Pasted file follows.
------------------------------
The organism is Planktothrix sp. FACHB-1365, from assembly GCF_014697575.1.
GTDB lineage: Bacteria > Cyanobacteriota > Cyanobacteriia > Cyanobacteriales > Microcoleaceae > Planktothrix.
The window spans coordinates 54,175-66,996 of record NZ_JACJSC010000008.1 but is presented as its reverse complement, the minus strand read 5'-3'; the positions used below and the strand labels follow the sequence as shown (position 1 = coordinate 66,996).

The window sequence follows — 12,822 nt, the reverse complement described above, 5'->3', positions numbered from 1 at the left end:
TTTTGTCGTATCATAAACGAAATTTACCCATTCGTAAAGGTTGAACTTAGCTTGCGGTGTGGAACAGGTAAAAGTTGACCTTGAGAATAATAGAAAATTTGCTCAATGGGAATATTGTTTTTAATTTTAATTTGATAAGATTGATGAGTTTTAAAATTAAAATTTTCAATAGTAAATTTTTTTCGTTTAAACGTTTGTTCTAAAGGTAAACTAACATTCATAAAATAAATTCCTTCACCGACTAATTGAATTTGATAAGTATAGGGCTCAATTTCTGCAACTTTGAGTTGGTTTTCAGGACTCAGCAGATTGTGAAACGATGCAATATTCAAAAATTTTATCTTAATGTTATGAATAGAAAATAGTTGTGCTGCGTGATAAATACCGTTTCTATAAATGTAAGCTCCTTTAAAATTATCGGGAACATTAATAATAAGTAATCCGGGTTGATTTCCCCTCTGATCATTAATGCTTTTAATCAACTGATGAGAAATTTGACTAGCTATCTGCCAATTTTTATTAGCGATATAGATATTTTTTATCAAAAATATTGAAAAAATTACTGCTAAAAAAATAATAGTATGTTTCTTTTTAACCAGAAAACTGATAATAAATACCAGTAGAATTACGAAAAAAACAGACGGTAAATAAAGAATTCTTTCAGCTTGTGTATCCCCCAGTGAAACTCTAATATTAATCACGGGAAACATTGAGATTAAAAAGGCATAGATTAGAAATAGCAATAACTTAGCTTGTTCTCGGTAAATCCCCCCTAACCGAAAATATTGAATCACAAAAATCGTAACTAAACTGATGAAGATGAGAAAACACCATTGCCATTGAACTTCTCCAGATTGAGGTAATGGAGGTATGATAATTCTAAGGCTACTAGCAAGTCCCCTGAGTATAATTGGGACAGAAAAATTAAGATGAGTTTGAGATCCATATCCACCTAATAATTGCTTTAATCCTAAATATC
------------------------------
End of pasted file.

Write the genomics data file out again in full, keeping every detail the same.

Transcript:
The organism is Planktothrix sp. FACHB-1365, from assembly GCF_014697575.1.
GTDB lineage: Bacteria > Cyanobacteriota > Cyanobacteriia > Cyanobacteriales > Microcoleaceae > Planktothrix.
The window spans coordinates 54,175-66,996 of record NZ_JACJSC010000008.1 but is presented as its reverse complement, the minus strand read 5'-3'; the positions used below and the strand labels follow the sequence as shown (position 1 = coordinate 66,996).

The window sequence follows — 12,822 nt, the reverse complement described above, 5'->3', positions numbered from 1 at the left end:
TTTTGTCGTATCATAAACGAAATTTACCCATTCGTAAAGGTTGAACTTAGCTTGCGGTGTGGAACAGGTAAAAGTTGACCTTGAGAATAATAGAAAATTTGCTCAATGGGAATATTGTTTTTAATTTTAATTTGATAAGATTGATGAGTTTTAAAATTAAAATTTTCAATAGTAAATTTTTTTCGTTTAAACGTTTGTTCTAAAGGTAAACTAACATTCATAAAATAAATTCCTTCACCGACTAATTGAATTTGATAAGTATAGGGCTCAATTTCTGCAACTTTGAGTTGGTTTTCAGGACTCAGCAGATTGTGAAACGATGCAATATTCAAAAATTTTATCTTAATGTTATGAATAGAAAATAGTTGTGCTGCGTGATAAATACCGTTTCTATAAATGTAAGCTCCTTTAAAATTATCGGGAACATTAATAATAAGTAATCCGGGTTGATTTCCCCTCTGATCATTAATGCTTTTAATCAACTGATGAGAAATTTGACTAGCTATCTGCCAATTTTTATTAGCGATATAGATATTTTTTATCAAAAATATTGAAAAAATTACTGCTAAAAAAATAATAGTATGTTTCTTTTTAACCAGAAAACTGATAATAAATACCAGTAGAATTACGAAAAAAACAGACGGTAAATAAAGAATTCTTTCAGCTTGTGTATCCCCCAGTGAAACTCTAATATTAATCACGGGAAACATTGAGATTAAAAAGGCATAGATTAGAAATAGCAATAACTTAGCTTGTTCTCGGTAAATCCCCCCTAACCGAAAATATTGAATCACAAAAATCGTAACTAAACTGATGAAGATGAGAAAACACCATTGCCATTGAACTTCTCCAGATTGAGGTAATGGAGGTATGATAATTCTAAGGCTACTAGCAAGTCCCCTGAGTATAATTGGGACAGAAAAATTAAGATGAGTTTGAGATCCATATCCACCTAATAATTGCTTTAATCCTAAATATC